Interior Department officials have no idea how much land they bought for $815 million, nor if the properties are being used for their intended purpose, a government watchdog reported.
The department’s officials couldn’t provide its inspector general with data about land purchase programs, the watchdog’s report said. The inspector general consequently surveyed 108 programs and found that 16 of them awarded 701 grants between 2014 and 2015 to purchase $815 million worth of land.
The Interior Department “does not centrally track information about grants awarded for the purpose of acquiring land,” the inspector general said, adding:
As such, [the Interior Department] is unable to identify how much grant money has been used to purchase land, how much land has been purchased, and whether that land is being used for its intended purpose. Without an adequate process in place to monitor funds used to purchase land, [the department] is potentially exposed to significant risk of wasted funds.
Additionally, less than half of the 278 grant recipients reported their land inventories to the department programs that funded them, which violated federal regulations, according to the Aug. 2 report.
With “less than 44 percent of grantees reporting … we are concerned that both the awarding agencies and the grantees are either unaware or noncompliant,” the report said.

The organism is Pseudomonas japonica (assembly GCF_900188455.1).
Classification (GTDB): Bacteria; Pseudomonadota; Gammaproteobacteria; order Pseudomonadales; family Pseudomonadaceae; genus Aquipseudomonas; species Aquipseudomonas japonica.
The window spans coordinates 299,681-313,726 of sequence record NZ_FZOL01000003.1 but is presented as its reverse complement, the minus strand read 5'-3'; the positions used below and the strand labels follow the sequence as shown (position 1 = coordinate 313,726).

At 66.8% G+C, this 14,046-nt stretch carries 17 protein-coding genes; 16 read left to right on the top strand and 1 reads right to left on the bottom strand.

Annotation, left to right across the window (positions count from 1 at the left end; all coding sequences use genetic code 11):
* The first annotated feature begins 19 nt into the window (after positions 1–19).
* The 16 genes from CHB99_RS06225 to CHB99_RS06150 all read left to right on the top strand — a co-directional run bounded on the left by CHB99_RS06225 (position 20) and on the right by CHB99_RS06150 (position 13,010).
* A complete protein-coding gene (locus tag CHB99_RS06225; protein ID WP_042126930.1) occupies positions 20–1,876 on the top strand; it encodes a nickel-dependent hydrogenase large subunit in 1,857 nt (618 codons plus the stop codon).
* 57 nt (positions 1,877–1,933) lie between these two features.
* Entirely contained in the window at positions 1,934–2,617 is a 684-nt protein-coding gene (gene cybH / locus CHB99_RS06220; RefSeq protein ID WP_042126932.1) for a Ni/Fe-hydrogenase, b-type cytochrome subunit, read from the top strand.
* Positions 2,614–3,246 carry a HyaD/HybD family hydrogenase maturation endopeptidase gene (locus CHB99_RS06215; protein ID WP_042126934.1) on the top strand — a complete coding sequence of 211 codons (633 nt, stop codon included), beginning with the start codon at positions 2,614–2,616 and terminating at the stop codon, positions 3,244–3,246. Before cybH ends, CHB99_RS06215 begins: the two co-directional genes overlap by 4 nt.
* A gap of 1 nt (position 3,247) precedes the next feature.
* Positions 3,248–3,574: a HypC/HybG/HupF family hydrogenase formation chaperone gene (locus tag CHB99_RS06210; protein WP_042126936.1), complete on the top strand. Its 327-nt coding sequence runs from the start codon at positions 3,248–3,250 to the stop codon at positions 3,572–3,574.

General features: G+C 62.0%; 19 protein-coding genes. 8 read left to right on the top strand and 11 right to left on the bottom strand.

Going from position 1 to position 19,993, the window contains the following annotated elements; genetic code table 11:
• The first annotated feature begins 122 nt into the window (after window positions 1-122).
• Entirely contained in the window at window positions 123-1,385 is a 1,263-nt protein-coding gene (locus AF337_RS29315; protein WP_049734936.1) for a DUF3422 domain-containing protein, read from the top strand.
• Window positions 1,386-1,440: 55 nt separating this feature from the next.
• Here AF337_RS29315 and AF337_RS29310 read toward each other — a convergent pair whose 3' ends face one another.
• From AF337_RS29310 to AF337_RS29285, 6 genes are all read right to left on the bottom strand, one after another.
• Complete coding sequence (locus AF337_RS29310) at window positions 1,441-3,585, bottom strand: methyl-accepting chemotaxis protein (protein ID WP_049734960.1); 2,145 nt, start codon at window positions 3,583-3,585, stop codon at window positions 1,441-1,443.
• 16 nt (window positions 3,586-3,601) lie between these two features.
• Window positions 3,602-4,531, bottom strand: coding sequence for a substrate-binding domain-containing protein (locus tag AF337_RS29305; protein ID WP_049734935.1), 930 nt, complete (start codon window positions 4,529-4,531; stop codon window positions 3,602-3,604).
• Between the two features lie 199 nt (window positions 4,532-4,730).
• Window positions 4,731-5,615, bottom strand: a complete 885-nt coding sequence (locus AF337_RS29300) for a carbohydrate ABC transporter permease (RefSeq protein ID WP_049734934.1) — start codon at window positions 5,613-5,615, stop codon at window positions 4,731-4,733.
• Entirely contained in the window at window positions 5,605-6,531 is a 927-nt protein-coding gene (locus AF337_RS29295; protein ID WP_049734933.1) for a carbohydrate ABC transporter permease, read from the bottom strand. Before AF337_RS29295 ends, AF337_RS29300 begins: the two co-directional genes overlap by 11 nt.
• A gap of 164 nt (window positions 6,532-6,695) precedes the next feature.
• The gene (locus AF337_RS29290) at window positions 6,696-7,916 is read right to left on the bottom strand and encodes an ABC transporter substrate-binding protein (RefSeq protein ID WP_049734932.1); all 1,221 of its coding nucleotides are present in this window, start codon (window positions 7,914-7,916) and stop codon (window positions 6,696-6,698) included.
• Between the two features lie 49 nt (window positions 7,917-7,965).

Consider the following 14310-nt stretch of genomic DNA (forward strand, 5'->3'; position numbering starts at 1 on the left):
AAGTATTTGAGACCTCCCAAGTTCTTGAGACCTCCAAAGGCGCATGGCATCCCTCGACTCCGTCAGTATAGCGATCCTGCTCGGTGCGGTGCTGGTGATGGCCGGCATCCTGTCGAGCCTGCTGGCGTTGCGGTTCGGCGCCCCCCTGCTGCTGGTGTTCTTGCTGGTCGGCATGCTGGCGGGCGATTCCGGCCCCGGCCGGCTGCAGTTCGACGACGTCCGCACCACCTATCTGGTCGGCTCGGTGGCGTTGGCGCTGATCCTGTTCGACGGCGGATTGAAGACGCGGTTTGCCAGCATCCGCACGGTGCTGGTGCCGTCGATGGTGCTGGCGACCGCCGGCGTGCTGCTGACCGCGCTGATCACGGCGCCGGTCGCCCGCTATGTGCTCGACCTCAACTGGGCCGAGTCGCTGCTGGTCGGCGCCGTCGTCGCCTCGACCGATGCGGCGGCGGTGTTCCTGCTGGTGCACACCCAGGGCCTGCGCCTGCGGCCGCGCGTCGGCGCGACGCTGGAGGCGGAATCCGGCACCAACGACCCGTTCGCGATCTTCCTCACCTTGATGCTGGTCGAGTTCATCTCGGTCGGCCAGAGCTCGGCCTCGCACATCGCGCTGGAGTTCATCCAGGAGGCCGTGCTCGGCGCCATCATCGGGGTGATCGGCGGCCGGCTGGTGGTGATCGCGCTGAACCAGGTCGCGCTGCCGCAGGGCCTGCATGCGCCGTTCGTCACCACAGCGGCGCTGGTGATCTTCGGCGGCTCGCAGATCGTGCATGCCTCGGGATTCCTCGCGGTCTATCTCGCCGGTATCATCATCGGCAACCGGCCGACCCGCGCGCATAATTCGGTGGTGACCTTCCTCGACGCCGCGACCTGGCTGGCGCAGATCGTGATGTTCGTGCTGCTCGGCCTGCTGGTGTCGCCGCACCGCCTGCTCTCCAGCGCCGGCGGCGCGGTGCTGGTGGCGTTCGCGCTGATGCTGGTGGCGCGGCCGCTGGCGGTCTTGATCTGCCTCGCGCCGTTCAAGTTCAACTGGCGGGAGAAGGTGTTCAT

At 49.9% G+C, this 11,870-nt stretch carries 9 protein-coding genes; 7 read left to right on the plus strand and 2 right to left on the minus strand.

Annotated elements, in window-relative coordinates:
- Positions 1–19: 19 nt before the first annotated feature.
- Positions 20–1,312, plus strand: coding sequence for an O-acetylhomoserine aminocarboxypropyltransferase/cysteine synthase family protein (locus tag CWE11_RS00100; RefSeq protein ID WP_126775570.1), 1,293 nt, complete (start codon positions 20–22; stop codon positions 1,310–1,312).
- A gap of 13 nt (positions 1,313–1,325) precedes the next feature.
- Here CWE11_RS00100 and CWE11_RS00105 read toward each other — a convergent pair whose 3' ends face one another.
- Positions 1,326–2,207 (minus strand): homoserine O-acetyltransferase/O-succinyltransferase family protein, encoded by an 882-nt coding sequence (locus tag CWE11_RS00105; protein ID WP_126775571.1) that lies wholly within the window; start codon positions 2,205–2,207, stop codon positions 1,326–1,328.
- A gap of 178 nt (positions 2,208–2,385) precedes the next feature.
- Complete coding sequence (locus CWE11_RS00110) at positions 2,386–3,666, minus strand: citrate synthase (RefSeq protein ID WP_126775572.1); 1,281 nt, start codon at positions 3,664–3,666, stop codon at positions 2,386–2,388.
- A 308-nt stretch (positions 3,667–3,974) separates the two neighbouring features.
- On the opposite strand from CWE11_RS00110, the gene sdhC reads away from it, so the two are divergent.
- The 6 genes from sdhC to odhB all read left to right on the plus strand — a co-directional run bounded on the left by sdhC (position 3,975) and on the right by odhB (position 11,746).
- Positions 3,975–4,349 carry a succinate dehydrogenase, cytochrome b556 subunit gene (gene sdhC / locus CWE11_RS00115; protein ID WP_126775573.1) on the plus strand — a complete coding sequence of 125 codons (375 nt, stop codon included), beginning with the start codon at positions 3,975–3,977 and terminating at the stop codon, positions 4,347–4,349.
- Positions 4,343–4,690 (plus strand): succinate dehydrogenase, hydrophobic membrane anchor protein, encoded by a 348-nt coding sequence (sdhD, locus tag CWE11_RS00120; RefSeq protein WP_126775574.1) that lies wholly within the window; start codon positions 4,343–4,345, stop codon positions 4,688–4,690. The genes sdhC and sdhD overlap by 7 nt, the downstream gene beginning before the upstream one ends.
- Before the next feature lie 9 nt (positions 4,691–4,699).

The failure to provide inventories, it said, “coupled with the fact that [the Interior Department] is not tracking the awards centrally, could hamper monitoring efforts to ensure that land is being used properly.”
The inspector general found one case where a bar was built on conservation land and another where “a reservoir designated for breeding fish stock had been completely drained,” the report said.
The inspector general noted the data is likely incomplete, meaning the watchdog’s figures were likely underestimated. The “number of grants and land value could be substantially higher than what we were able to determine through our survey,” the report said.
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